Re-Reading: “The Princess Bride”

Cover of

Cover via Amazon

“The Princess Bride” by William Goldman

Genre: Adult Fiction, Fantasy, Classics

Source: BGoodreadsought

(I think it’s self-explanatory but “re-reading” is a subset of book reviews for books that I have re-read.)

Summary from Goodreads:

What happens when the most beautiful girl in the world marries the handsomest prince of all time and he turns out to be…well…a lot less than the man of her dreams?

As a boy, William Goldman claims, he loved to hear his father read the “S. Morgenstern classic, The Princess Bride. But as a grown-up he discovered that the boring parts were left out of good old Dad’s recitation, and only the “good parts” reached his ears.

Now Goldman does Dad one better. He’s reconstructed the “Good Parts Version” to delight wise kids and wide-eyed grownups everywhere.

What’s it about? Fencing. Fighting. True Love. Strong Hate. Harsh Revenge. A Few Giants. Lots of Bad Men. Lots of Good Men. Five or Six Beautiful Women. Beasties Monstrous and Gentle. Some Swell Escapes and Captures. Death, Lies, Truth, Miracles, and a Little Sex.

In short, it’s about everything.


I hate to start a review off with a warning but it needs to be said. Much like the movie, the book is framed as a story within a story. The outer story is the running commentary from the “editor” (who is actually the author. There is only one story of The Princess Bride. Don’t try looking for the unabridged version, it doesn’t exist.). The “editor” comments on his background with the book and why he edits things from the story. The inner story is the actual story of The Princess Bride. I found the “editor’s” commentary pretty annoying. Please, please, please don’t let that stop you from reading the book. I read everything the first time I read the book. This time I just skimmed the commentary and actually read the real story. When and if you read this book, I would suggest at least trying to read or skim the commentary. If you’re not a fan, skip it and focus on the real story. You don’t need the commentary to understand the story.

Don’t feel late to the game if you’ve never read the book. To be honest, I really had no idea the movie was based on a book until I saw the book on display at the library last year. It’s not too late to pick up the book now!

I can’t tell you how much I enjoy this book. It’s one of those books that makes me grin the entire time while reading it. I think everyone’s enjoyment hinges on how much they enjoy the movie. Love the movie? You’re going to enjoy the book. Don’t like the movie (???? how is that possible?)? You can probably skip the book. Personally, I love the movie so this book was a slam dunk with me.

Normally I don’t like romances in books but the romance here is so cheesy and sweet you can’t help but love it. Yes of course romances like Westley and Buttercup’s don’t usually exist. I know that. I’m not sitting around waiting for my Westley to come rescue me (though I wouldn’t turn him down if he showed up). I just appreciate the romance because it is so out there. I think the reason I enjoy their romance so much is because it’s like a fairy tale.  I guess you could call this a “modern” fairy tale. Not to mention, I’ve basically grown up with this story so I’m very attached to them.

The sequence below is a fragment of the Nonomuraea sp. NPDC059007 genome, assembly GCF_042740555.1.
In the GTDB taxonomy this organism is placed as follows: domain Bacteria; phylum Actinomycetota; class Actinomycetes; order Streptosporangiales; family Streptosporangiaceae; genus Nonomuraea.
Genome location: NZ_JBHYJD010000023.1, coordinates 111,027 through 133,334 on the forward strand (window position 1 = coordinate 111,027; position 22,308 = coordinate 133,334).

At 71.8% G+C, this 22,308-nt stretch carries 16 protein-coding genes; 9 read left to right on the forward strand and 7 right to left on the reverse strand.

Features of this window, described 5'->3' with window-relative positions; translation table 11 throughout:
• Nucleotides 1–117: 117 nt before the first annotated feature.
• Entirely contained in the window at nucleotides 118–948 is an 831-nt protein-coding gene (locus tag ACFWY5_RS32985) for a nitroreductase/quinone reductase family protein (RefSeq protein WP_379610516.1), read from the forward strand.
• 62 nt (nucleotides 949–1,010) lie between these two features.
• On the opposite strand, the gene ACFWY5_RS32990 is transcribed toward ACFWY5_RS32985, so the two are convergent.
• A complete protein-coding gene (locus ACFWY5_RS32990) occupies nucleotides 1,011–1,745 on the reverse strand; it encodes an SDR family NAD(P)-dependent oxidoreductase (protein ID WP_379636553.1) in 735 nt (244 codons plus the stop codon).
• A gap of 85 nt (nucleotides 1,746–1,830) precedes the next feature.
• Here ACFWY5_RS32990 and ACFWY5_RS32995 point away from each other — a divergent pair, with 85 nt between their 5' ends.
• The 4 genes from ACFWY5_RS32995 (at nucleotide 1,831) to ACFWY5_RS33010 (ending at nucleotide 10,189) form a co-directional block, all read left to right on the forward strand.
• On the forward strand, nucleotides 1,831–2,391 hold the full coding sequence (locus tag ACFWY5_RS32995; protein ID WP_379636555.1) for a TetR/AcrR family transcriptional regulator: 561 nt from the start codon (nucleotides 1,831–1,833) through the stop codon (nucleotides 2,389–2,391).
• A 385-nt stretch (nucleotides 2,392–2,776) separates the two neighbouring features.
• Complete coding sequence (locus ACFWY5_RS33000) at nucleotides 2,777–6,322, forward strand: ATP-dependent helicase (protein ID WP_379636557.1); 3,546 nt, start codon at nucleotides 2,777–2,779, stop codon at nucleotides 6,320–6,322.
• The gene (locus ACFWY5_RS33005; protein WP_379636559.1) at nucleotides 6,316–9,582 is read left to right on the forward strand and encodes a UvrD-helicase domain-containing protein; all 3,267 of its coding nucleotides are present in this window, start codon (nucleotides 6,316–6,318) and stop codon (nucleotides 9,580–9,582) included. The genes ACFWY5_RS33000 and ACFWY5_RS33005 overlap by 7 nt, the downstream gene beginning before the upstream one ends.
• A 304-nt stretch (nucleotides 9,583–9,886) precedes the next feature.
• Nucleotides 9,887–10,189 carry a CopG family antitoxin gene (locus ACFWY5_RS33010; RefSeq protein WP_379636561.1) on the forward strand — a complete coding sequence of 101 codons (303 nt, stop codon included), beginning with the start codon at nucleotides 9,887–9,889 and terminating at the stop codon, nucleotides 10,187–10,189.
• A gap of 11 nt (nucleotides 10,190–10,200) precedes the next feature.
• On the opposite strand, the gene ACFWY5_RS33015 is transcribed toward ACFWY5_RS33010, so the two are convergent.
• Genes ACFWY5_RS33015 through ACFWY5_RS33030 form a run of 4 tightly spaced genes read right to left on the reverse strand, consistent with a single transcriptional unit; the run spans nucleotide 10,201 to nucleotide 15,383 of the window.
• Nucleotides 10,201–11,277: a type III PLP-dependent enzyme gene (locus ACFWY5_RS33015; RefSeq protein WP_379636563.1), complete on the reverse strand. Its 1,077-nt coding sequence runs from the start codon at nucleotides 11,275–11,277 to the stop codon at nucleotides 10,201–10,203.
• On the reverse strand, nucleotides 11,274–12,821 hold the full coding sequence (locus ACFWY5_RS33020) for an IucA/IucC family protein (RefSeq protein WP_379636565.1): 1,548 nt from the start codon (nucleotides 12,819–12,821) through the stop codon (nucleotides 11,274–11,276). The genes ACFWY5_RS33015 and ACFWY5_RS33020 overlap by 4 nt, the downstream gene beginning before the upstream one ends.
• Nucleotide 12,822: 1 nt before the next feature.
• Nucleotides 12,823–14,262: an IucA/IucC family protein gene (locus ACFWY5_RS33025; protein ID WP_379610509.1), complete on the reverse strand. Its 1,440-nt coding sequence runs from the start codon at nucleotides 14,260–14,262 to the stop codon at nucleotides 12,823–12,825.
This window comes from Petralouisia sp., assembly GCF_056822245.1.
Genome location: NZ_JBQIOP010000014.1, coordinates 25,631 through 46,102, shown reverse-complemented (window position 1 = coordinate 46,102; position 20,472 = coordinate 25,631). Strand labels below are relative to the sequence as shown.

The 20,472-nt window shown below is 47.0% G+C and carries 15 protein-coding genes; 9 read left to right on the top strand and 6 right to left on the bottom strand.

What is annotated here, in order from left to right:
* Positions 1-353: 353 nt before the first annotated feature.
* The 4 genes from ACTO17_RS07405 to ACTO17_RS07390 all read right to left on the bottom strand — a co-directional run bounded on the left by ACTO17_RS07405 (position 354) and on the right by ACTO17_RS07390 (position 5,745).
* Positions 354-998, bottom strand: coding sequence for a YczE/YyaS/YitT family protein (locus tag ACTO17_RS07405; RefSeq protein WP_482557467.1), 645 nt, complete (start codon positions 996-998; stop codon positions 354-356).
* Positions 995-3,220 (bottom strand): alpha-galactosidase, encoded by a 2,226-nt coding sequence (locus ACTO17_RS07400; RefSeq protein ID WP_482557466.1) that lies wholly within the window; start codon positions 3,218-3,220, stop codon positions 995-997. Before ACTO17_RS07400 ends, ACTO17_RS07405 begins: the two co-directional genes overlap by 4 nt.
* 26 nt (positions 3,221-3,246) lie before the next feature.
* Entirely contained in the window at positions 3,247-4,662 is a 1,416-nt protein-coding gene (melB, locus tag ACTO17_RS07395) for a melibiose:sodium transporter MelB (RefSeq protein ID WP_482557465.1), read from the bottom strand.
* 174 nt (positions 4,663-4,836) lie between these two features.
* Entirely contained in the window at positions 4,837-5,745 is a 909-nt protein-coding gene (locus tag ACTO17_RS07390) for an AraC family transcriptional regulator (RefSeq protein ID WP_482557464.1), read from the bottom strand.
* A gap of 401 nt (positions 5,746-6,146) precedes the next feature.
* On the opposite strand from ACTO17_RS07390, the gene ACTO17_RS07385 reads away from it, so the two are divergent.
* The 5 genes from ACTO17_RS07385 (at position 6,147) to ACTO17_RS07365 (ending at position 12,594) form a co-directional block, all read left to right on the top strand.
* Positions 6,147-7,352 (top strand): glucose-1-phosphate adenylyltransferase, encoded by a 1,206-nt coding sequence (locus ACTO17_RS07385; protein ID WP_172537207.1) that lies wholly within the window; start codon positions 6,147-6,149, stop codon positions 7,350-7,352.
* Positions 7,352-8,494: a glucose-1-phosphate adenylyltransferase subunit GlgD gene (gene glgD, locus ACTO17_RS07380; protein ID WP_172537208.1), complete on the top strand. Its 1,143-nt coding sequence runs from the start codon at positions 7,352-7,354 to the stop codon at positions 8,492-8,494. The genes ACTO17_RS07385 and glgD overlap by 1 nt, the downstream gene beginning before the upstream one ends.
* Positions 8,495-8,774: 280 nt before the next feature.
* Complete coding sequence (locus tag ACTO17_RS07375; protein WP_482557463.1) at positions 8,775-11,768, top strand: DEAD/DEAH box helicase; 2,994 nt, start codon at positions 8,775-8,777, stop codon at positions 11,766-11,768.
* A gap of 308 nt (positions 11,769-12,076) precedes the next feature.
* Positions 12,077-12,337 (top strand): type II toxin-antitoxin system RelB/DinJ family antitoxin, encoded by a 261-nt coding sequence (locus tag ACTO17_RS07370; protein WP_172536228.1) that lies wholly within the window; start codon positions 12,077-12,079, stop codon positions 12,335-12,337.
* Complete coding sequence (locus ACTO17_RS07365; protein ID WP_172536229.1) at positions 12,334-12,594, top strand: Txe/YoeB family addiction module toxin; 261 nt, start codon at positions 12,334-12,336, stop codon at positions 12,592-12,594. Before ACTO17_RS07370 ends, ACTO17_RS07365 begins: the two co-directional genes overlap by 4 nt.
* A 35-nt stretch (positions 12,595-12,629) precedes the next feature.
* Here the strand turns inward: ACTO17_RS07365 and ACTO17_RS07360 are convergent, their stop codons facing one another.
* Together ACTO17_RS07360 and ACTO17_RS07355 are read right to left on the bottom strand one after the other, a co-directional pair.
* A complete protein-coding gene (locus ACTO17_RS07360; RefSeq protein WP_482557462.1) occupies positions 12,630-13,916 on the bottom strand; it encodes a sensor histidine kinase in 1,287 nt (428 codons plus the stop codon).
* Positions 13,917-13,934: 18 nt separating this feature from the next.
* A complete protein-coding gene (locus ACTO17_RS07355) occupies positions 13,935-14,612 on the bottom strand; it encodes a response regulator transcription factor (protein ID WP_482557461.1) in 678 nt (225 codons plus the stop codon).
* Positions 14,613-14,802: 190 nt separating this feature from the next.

I didn’t think it would be possible to like Fezzik or Inigo any more but this book made love them. The author gives both characters a good back story. Both had difficult childhoods, which in most literature makes characters several times more likeable. I thought it was a bit odd that there was no back story for Vizzini but I’m really not a fan of him. I’ll deal with no back story for him. Westley even gets a bit of a back story.

The story is hilarious. I don’t read many humor books so this was new for me. It’s a good mix of the author trying to be funny and the author simply having a funny voice. There are so many actual “laugh out loud” moments in this book. I can’t even remember the last time a book that made me laugh this much. A few quotes that tickled my fancy:
“I only doggy paddle.”
“I’m not a witch, I’m your wife!”
“Inconceivable!”  “You keep using that word. I do not think it means what you think it means.”
(As you might notice, they made it into the movie!)

Rating 4.5/5

If they got rid of the commentary, this book would be perfect. It is a must read if you’re a fan of the the movie.

Overall, this is a great book for everyone.  I don’t know if children could read the story very well by themselves but I think it’d be a good read aloud story for the family. (One or two “bad” words and a bit of violence. Really nothing worse than what’s in the movie.)

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8 thoughts on “Re-Reading: “The Princess Bride”

  1. I came late to this movie (saw it later in high school as opposed to as a kid) and didn’t realize it was a book until a few years ago. I’d really like to read it, as I think it’d be something I’d enjoy!

  2. Pingback: The Princess Bride – William Goldman « Stewartry

  3. Pingback: The Movie Was Better | The Cheap Reader

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